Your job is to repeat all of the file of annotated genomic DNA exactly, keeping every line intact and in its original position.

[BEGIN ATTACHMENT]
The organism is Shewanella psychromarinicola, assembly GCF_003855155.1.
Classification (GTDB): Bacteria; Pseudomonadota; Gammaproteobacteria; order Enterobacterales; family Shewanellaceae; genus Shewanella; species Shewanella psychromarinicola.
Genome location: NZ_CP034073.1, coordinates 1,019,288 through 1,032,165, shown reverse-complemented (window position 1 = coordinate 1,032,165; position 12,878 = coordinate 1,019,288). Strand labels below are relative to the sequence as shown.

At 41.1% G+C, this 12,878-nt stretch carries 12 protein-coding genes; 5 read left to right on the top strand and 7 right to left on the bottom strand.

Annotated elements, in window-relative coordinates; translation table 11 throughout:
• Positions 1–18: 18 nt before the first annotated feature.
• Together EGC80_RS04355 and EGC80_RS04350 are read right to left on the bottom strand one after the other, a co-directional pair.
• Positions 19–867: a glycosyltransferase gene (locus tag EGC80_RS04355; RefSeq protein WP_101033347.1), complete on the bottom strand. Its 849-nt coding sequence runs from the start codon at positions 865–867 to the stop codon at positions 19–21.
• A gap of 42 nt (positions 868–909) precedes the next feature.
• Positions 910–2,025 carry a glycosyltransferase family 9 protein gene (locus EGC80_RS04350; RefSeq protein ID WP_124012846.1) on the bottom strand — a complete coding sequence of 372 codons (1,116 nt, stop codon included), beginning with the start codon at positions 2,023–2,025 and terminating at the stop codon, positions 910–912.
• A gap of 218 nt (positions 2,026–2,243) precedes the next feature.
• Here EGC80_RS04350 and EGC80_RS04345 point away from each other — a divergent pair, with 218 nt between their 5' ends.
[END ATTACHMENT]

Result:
The organism is Shewanella psychromarinicola, assembly GCF_003855155.1.
Classification (GTDB): Bacteria; Pseudomonadota; Gammaproteobacteria; order Enterobacterales; family Shewanellaceae; genus Shewanella; species Shewanella psychromarinicola.
Genome location: NZ_CP034073.1, coordinates 1,019,288 through 1,032,165, shown reverse-complemented (window position 1 = coordinate 1,032,165; position 12,878 = coordinate 1,019,288). Strand labels below are relative to the sequence as shown.

At 41.1% G+C, this 12,878-nt stretch carries 12 protein-coding genes; 5 read left to right on the top strand and 7 right to left on the bottom strand.

Annotated elements, in window-relative coordinates; translation table 11 throughout:
• Positions 1–18: 18 nt before the first annotated feature.
• Together EGC80_RS04355 and EGC80_RS04350 are read right to left on the bottom strand one after the other, a co-directional pair.
• Positions 19–867: a glycosyltransferase gene (locus tag EGC80_RS04355; RefSeq protein WP_101033347.1), complete on the bottom strand. Its 849-nt coding sequence runs from the start codon at positions 865–867 to the stop codon at positions 19–21.
• A gap of 42 nt (positions 868–909) precedes the next feature.
• Positions 910–2,025 carry a glycosyltransferase family 9 protein gene (locus EGC80_RS04350; RefSeq protein ID WP_124012846.1) on the bottom strand — a complete coding sequence of 372 codons (1,116 nt, stop codon included), beginning with the start codon at positions 2,023–2,025 and terminating at the stop codon, positions 910–912.
• A gap of 218 nt (positions 2,026–2,243) precedes the next feature.
• Here EGC80_RS04350 and EGC80_RS04345 point away from each other — a divergent pair, with 218 nt between their 5' ends.